Some faculty members, meanwhile, told the interviewers that students were not prepared for their classes, and that they’d observed deterioration in the quality of students accepted to Harvey Mudd over the years. They described students as wed to their phones and not committed to the sciences.
Klawe said that the center didn’t capture a proper sample of either students or faculty members. The report focused on people with complaints to assure they wouldn’t be missed, but the final report lacked balance and presented it as representative of all faculty members’ opinions -- which was not the case, she said.
Faculty viewed the report, but it was withheld from the students to avoid the hurt feelings that would come from the faculty’s comments -- all were anonymous, Klawe said.
Still, someone provided it to the student newspaper, and a story on the so-called Wabash report was published two weeks ago, the same day that a memorial service for one of the students was being held on campus.
Students read the story, and later some of them printed out jumbo-size versions of the more stinging remarks from professors included in the report and plastered them to the president’s house and faculty members’ offices.
Later that week, students organized a march around campus and presented administrators with their demands. They want five new counselors for the coming academic year, with three of them being people of color, “to reflect the increasing need of health and wellness initiatives at Mudd to reflect and serve its diversifying student body,” the students wrote on a website detailing their requests.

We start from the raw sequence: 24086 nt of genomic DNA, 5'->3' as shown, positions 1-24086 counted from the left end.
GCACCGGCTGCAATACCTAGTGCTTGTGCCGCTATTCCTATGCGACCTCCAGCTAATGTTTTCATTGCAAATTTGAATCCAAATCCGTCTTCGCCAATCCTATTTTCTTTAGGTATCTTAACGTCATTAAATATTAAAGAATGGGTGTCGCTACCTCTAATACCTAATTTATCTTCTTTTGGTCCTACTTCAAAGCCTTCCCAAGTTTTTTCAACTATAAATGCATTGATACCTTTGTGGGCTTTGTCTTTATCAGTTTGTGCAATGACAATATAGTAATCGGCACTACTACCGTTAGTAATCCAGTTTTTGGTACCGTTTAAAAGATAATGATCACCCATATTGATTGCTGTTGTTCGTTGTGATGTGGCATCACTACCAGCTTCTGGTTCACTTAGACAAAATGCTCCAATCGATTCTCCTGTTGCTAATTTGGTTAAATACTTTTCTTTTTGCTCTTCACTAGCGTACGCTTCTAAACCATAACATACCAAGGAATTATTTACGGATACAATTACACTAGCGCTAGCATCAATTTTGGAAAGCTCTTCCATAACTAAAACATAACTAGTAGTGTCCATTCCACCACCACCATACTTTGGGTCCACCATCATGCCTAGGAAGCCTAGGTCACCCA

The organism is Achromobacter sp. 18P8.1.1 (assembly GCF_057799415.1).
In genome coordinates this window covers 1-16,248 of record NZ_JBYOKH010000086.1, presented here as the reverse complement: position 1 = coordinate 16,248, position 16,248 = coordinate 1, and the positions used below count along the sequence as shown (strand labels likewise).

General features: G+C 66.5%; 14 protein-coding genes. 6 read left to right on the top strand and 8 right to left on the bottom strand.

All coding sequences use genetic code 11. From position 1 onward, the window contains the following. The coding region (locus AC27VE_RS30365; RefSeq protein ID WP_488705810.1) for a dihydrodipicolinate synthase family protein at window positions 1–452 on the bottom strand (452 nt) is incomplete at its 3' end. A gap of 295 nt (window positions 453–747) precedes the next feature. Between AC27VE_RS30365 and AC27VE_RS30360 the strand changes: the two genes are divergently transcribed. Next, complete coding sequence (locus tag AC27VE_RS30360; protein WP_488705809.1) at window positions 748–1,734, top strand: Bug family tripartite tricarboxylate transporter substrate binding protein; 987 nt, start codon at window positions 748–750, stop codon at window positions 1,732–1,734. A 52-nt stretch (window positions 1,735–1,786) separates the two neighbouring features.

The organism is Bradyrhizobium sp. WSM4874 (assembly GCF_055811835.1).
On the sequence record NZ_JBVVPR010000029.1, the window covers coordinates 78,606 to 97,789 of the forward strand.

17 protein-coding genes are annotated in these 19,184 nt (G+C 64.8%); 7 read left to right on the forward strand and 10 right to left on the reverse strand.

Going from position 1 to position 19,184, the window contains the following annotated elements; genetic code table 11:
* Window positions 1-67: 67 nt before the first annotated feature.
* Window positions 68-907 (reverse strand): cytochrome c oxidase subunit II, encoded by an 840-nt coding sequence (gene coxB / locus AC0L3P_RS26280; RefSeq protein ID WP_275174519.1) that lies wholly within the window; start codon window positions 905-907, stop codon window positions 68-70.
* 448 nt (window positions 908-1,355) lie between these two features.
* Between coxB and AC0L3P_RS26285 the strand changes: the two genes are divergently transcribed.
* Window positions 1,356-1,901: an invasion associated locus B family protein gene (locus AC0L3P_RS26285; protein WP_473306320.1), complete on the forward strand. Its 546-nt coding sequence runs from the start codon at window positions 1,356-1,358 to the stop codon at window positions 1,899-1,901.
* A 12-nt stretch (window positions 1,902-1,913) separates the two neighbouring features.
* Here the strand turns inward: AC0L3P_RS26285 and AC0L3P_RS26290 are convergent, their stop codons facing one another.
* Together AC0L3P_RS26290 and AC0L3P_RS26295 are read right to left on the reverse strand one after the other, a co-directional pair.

Funding for mental health services should be boosted every year by 25 percent, they wrote, until the 2021-22 academic year. They called for a release of the student affairs office’s budget, and additional money -- $3,000 each -- for six student groups that represent minority interests on campus.
The administration also should carve out dedicated spaces in the college’s new academic building for each of these six groups, they wrote.
When administrators didn’t respond to the demands, Klawe said, the students staged the sit-in April 12.
Students who staged the sit-in did not respond to interview requests. FEMUnion at Harvey Mudd, a student group that advocates for women in science, technology, mathematics and engineering fields, wrote in a Facebook message to Inside Higher Ed that the student organizers “were tired” and did not wish to be interviewed.